... a country where the stiletto is not known – where trifling quarrels do not produce assassination, and where revenge is not finished by murder. Boxing removes these dreadful calamities; a contest is soon decided, and scarcely ever the frame sustains any material injury’.

Egan makes the same point in verse in ‘A Boxing we will go’ (1811), his imitation of the old song ‘A Begging we will go’. This begins in the usual style of the drinking songs of the Fancy by toasting maiden fair and boxer brave, and in particular Thomas Cribb (or ‘Crib’ as was often used in contemporary writing), then champion of England (1809-22), before moving on to philosophise about the honest Briton and the foreign stabber:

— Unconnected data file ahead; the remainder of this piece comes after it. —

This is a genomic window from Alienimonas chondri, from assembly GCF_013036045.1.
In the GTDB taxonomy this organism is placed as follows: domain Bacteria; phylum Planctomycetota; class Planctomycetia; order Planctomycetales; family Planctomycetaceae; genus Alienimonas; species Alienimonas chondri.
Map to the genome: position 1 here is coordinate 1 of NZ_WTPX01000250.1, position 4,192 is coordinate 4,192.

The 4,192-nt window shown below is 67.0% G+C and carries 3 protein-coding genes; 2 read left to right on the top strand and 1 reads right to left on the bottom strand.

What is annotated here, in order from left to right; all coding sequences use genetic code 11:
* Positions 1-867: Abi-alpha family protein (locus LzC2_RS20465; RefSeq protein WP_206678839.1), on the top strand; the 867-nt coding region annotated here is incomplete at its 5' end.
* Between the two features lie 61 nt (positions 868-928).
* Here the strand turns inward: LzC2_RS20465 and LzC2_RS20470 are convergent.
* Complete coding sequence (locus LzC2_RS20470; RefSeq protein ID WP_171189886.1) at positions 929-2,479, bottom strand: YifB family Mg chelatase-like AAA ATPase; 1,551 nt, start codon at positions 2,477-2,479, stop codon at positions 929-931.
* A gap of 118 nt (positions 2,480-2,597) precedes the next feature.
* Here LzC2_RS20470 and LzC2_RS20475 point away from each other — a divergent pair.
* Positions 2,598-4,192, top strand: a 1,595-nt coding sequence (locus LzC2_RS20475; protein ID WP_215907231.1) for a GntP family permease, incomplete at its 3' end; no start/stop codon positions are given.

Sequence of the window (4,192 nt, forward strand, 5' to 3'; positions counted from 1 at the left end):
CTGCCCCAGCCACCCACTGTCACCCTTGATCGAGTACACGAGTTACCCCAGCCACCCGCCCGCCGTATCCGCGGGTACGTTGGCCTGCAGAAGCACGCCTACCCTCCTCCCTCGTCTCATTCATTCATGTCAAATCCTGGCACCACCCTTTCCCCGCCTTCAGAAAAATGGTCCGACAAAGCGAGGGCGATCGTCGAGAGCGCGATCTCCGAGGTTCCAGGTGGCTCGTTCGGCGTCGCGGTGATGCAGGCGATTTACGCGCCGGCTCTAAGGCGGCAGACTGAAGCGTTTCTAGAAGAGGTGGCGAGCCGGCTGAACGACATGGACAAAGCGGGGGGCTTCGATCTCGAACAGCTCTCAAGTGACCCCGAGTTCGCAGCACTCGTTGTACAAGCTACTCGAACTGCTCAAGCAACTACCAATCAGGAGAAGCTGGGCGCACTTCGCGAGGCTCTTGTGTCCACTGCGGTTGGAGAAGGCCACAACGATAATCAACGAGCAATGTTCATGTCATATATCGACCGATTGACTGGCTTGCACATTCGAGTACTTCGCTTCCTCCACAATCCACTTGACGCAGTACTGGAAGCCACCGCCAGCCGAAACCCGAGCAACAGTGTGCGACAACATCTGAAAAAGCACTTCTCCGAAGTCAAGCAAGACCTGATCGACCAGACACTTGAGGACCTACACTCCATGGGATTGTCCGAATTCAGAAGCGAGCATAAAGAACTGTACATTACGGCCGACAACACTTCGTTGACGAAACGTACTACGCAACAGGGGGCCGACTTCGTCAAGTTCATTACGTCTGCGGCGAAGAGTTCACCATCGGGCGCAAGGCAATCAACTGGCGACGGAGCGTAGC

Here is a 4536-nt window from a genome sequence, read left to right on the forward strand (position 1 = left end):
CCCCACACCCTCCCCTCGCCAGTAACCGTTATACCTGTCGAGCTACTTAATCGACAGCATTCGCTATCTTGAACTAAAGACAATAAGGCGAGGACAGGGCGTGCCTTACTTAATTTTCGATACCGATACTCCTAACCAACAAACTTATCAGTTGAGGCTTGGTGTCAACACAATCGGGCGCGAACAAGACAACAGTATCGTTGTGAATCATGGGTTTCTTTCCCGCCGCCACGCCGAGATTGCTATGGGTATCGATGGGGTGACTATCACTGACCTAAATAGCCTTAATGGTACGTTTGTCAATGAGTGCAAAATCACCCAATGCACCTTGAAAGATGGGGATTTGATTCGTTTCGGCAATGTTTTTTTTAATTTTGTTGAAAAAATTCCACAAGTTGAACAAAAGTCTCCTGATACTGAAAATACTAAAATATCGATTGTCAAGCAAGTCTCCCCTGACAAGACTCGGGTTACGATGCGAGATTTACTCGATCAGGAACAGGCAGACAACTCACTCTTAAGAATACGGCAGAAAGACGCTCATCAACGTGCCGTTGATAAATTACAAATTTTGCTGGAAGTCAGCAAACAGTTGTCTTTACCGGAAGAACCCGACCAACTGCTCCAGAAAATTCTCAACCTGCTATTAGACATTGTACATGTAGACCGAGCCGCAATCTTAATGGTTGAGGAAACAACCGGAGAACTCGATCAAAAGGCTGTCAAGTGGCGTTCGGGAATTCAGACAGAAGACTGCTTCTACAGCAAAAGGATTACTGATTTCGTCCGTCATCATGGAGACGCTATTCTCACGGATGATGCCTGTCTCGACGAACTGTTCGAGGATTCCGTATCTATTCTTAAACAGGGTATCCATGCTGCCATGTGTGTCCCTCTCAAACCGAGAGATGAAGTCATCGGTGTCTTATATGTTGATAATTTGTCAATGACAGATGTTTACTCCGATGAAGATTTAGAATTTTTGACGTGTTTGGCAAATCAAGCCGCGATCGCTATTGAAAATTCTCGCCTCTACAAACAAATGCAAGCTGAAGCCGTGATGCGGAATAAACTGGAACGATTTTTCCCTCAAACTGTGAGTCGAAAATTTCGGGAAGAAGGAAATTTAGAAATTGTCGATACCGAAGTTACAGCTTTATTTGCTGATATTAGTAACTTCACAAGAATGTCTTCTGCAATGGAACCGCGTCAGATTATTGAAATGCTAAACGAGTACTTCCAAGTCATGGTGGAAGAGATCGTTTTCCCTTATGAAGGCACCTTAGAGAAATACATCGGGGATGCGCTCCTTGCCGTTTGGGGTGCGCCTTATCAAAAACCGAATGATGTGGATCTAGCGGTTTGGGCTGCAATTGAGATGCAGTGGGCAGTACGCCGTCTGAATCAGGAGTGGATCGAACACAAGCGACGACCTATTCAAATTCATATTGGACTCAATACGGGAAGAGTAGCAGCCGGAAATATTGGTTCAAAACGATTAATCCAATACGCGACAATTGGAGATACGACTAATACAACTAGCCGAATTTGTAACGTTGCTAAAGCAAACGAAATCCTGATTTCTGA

Come move the song and stir the glass,

For why should we be sad?

Let’s drink to some free-hearted lass,

And Crib, the boxing lad.

And a boxing we will go, will go, will go,

And a boxing we will go.

Italians stab their friends behind,

In darkest shades of night;

But Britons they are bold and kind,

And box their friends by light.

The sons of France their pistols use,

Pop, pop, and they have done;

But Britons with their hands will bruise,

And scorn away to run.

Throw pistols, poniards, swords aside,

And all such deadly tools;

Let boxing be the Briton’s pride,

The science of their schools!

In ‘A Boxing we will go’, Egan’s conviction that boxing embodied the good-natured temper of the national spirit, in contrast to the Mediterraneans’ perfidy, is given poetic shape. Britain was, of course, at war with France when Egan wrote these words and the poet drives his ethical hobby horses, portraying pugilism as a matter of national pride and linking it to the notions of Britishness and manliness: